I also finally tried out Dave Murray Downhill, and managed it, although unfortunately the steepest section was also the foggiest section, so that didn't go well. But on better days, I'm ready for it.

And the second-biggest thing (and most fun) that happened today is that I found myself going down Upper Olympic with a group of pretty good snowboarders. They were weaving in and out of traffic and really booting it. And I kept up the whole way, until they turned off for Garbanzo. Great stuff.

So I have a couple of hours of snowboarding planned for tomorrow first thing before heading home. What I do will depend on weather. It's supposed to dump a ton overnight, but then it was supposed to snow significantly today. We'll see.
 

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Discussion Starter #414
And day 3

Not really a lot of significance to post. I got to the gondola base at about 8 am and I was the first person in the singles line. Got to the top, and got a few good runs in before the rest of the mob arrived. And I do mean mob. I'm not sure if everyone got the 24-hr flu because snow was predicted, or if this is just a normal friday crowd, but it was hella busier than Wed and Thur were. It did start to snow too, but it was just at the edge of being rain. In fact, partway down to Olympic Station, it became rain.

As usual, I had trouble with moguls on my first attempt or two. That's partly just warm-up, but TBH the two areas that I usually like to do moguls are especially rutted right now. Small, tight turns, eroded to the point of being gullies rather than valleys. I guess that's the next thing for me to work on. But I went over to what I think is Ratfink, where the moguls are steeper but also 'rounder', and had a much better time. Like yesterday, I did a round or two where I was aggressively attacking my track instead of just trying to survive.

I was intending to leave at 10:30 in any case, because we had to head home, but the snow started getting sticky (there's that freezing level thing) and that was just one thing too many. Off I went. Still, it was a great three days, although my thighs beg to differ.
 

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Discussion Starter #415
Three days on Whistler

I did three days of snowboarding, Wed-Fri, on Whistler this week. Wednesday was on mostly old snow, with a couple of inches of new. It was a fun day nevertheless. I didn't do much moguls, because the mogul fields had been cut into to the point of gullies.

Thursday was to be the big day. Up to 18-20 cm of snow predicted. Unfortunately, the snowstorm included some wicked winds that whipped up a near white-out close to the ground. And the snow was coming in horizontally, with the result that it mostly accumulated up against tree stands instead of accumulating on the runs. Over the course of the day, Whistler also ended up closing a lot of lifts. Sadly, not a great day.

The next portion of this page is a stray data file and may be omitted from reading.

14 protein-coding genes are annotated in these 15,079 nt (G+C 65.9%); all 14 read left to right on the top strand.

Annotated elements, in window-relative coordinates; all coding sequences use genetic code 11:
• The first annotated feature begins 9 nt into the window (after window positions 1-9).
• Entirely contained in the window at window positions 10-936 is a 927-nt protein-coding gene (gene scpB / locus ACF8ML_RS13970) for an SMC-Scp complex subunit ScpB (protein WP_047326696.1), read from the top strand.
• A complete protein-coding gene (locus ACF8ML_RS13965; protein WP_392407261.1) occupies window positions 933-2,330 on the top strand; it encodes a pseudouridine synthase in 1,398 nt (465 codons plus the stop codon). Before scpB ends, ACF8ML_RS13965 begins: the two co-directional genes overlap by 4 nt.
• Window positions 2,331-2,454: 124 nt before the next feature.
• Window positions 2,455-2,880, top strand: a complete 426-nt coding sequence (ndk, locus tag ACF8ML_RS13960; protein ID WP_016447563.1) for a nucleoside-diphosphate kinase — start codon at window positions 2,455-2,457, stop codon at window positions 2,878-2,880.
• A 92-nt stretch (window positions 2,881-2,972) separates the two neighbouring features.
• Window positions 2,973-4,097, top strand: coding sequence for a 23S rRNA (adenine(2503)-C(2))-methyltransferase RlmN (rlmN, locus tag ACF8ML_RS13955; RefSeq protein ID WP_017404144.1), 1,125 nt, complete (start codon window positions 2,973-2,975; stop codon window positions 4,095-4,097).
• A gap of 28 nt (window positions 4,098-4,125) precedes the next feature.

Friday was my best day, even if short (leaving on Friday). The snow had accumulated sufficiently over the course of Thursday's storm, so there was a lot of fresh fun to be had. I found the Back Bowl and did one run. Man, that is some mogul field. I think I'll need more practice on the likes of Cougar before I'm ready for that one. Still, I'm happy I had the guts to hit an unknown black. And survive.

So this has been a great season for me in a lot of ways. My two remaining issues are steeps, i.e. really steep runs like Raven, and fitness. I'm still bagged by lunch or so, although not in sore-legs agony like early in the season. I think I could make it through a whole day, even if I had to dial it back in the afternoon. I just need a really nice day with no commitments to be able to test the theory.

I bought a pair of Maysis boots the other day, in 9.5 this time. Turns out they aren't quite as comfortable in the proper size. My right foot (as usual) gets sore after a while. I think my right must be slightly wider than my left, resulting in squeezing across the ball of the foot. But I've been leaving my Lassos in the car, and haven't felt the need to go swap out boots, so it can't be that bad.

I'm up to Whistler again this coming week, and hopefully I'll have some good, long days.
 

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Discussion Starter #416
Interesting Times

Yeah, no kidding. I've been up Whistler three times since the last posting, having gone up last week. It was supposed to be a good week according to the snow forecasts, but alas the big dumps never materialized. We got something like 2-3 cm a couple of times, but nothing that would make you go woo-hoo! And it was on top of frozen crunchy stuff, so there was never that butter feeling.